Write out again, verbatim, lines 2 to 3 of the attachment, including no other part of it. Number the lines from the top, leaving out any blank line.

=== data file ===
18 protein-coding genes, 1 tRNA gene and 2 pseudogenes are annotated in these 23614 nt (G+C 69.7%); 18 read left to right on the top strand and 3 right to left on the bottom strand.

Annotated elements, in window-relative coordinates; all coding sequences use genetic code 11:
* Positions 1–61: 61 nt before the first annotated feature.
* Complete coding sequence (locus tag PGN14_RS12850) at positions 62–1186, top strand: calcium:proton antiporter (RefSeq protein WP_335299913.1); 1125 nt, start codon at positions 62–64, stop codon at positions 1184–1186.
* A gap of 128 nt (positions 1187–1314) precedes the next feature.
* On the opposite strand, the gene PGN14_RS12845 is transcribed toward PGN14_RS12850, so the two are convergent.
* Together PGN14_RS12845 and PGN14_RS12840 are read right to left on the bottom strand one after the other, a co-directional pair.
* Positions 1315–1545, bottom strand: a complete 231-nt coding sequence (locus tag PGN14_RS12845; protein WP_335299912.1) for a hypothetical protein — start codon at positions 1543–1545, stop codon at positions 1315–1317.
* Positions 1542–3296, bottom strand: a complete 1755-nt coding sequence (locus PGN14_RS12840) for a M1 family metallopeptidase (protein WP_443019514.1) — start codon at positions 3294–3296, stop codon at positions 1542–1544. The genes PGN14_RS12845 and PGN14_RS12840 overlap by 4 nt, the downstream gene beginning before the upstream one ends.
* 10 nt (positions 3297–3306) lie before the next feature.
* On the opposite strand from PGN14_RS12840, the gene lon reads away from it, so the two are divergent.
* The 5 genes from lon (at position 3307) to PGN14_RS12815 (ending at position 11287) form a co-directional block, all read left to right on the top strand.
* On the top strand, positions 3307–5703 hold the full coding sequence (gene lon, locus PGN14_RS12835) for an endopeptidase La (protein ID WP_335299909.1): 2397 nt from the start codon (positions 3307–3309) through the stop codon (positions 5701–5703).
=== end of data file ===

Annotated elements, in window-relative coordinates; all coding sequences use genetic code 11:
* Positions 1–61: 61 nt before the first annotated feature.